Rethinking the Intersection of Religion and Science: Lessons from History and Beyond

This article is from my notes for a book I’m writing. With the recent opening of the Ram Mandir and Prime Minister Narendra Modi’s statement about the turning of the wheel of time, it’s the perfect time to talk about this topic. I want to explore whether religion is really like opium for people, as Karl Marx suggested, or if we’ve misunderstood what religion is all about.

The Western interpretation of religion, particularly following the views of Marx, Darwin, and Freud, has been misunderstood. When examining prominent atheists globally, it’s noticeable that most come from Western backgrounds. They often consider only theistic religions, based on the belief in a creator, as accurate representations of what religion is.

The idea that religion is the cause of violence on Earth doesn’t really make sense and isn’t backed by facts. Violence has been around way before religion ever came into the picture. Instead, it might be more useful to look into how religion has actually helped decrease violence and played a part in moving us from a wild, untamed society to a more civilized one.

Hegel once accurately stated, “What we may call the Greek way of looking at things has been the basis of all our thinking and doing.” Perhaps he was correct from his perspective then, as their understanding was mainly about Europe, which for them was the ‘world.’

When Thales, the first known Western philosopher, was born, the Buddha in India had already lived and shared his teachings, offering a modern philosophy that didn’t involve a creator deity. Buddhism considers the Buddha the tenth and final avatar in a series, with each avatar bringing different philosophical insights. Following the Buddha, the great philosopher Adi Shankaracharya presented an in-depth philosophy known as Advaita Vedanta, which does not rely on a creator to explain the truth.

In the West, thinkers like Marx and Darwin gained popularity mainly due to the misconceptions propagated by the Church and interpretations of the Bible. This trend among Western intellectuals, especially noticeable after the European Renaissance, was influenced by a growing need to challenge and reassess traditional religious and social beliefs. Newton’s contributions further advanced this shift in perspective during this period of intellectual reawakening.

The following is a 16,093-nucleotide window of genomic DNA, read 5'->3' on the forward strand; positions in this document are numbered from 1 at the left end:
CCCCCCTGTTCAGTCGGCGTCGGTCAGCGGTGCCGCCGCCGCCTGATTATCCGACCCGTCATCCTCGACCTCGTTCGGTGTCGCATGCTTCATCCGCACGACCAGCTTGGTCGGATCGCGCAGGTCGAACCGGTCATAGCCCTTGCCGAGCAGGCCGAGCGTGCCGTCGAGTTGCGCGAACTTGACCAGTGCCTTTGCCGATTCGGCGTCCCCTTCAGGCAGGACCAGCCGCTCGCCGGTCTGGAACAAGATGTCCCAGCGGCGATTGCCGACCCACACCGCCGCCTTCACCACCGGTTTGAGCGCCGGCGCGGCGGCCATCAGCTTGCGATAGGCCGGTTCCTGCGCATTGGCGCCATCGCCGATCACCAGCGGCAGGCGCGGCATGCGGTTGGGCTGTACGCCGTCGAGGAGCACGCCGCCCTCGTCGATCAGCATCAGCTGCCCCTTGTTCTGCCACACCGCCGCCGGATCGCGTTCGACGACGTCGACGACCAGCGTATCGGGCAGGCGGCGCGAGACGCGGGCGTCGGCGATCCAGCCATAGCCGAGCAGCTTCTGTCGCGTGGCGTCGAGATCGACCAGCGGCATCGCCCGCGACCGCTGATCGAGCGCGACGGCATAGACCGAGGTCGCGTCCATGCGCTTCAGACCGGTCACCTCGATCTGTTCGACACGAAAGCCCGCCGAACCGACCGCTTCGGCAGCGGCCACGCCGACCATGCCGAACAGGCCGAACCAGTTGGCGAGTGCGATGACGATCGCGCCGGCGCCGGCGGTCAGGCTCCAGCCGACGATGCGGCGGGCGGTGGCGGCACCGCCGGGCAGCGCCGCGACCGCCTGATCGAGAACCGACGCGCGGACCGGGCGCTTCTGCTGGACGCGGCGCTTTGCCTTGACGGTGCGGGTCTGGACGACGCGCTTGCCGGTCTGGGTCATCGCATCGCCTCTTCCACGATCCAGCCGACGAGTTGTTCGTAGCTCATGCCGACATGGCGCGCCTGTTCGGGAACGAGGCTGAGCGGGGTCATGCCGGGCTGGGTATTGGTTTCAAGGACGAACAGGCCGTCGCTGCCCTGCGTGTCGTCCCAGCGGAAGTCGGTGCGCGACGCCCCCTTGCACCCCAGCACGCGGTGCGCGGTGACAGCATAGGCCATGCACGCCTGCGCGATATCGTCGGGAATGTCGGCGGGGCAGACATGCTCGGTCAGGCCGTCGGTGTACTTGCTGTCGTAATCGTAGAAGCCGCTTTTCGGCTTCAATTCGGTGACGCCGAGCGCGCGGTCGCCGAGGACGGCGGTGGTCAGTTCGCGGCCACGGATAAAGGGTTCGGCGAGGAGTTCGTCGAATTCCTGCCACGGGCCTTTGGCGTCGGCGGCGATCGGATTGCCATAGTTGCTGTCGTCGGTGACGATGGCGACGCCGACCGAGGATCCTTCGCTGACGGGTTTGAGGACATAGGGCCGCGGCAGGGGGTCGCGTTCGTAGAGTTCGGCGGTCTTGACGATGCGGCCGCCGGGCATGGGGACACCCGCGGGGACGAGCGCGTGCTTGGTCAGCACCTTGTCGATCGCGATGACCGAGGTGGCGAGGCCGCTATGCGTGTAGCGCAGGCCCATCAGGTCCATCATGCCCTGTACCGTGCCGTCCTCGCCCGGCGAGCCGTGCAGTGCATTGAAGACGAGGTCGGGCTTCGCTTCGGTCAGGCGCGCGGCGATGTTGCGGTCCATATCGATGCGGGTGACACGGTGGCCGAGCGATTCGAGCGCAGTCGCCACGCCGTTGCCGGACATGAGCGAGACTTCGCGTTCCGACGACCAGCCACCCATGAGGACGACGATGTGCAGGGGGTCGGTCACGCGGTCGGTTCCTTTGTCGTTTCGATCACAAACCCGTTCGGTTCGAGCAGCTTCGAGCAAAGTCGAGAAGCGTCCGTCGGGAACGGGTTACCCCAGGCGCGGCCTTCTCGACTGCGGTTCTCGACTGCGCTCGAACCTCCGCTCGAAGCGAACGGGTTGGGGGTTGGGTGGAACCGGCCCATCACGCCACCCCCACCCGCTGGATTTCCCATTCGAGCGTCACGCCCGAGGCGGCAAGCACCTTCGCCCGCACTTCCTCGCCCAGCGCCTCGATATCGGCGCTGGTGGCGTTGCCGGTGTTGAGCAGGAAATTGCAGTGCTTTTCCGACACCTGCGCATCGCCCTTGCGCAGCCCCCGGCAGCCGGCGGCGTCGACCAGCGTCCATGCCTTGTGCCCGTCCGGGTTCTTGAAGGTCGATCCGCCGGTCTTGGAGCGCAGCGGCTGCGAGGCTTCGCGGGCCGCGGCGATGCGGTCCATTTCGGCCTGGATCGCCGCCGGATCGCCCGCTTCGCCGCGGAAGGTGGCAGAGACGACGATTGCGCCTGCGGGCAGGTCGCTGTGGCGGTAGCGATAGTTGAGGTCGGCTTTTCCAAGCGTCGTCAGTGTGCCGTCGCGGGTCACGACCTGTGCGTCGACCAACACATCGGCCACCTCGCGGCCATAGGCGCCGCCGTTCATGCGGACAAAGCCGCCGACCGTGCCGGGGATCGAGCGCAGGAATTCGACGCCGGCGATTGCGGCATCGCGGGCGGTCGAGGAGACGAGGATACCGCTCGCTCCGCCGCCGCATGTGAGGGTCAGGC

The dominance of the Church in society led to conflicts when figures like Galileo, Darwin, and Newton proposed ideas suggesting that nature operates independently of a divine creator’s direct intervention. Their findings indicated that natural phenomena weren’t necessarily aligned with the descriptions found in the Bible. This led to a growing assumption in some circles that religion and science were fundamentally opposed and couldn’t be reconciled or discussed. This misconception fostered the belief that scientific inquiry and religious faith were mutually exclusive, contributing to a divide between science and religion.

There was a period in European history when many people believed that the world operated like a clock, with everything functioning precisely, mathematically explainable, similar to Newton’s laws. However, this view began to change with Einstein’s introduction of the General Theory of Relativity, which offered a new perspective on gravity. And now, quantum theories further challenge these ideas by suggesting that reality is not absolute but depends on the observer. Quantum science, while not directly equating the observer with thought, implies that observation influences outcomes. This concept resonates with Buddha’s teachings, emphasizing the power and significance of the mind and perception in shaping our understanding of reality.

Indeed, the philosophical landscape in India has been distinct from the beginning. Most of the six primary schools of Indian philosophy don’t focus on a god as a creator. Here’s a brief overview showing this: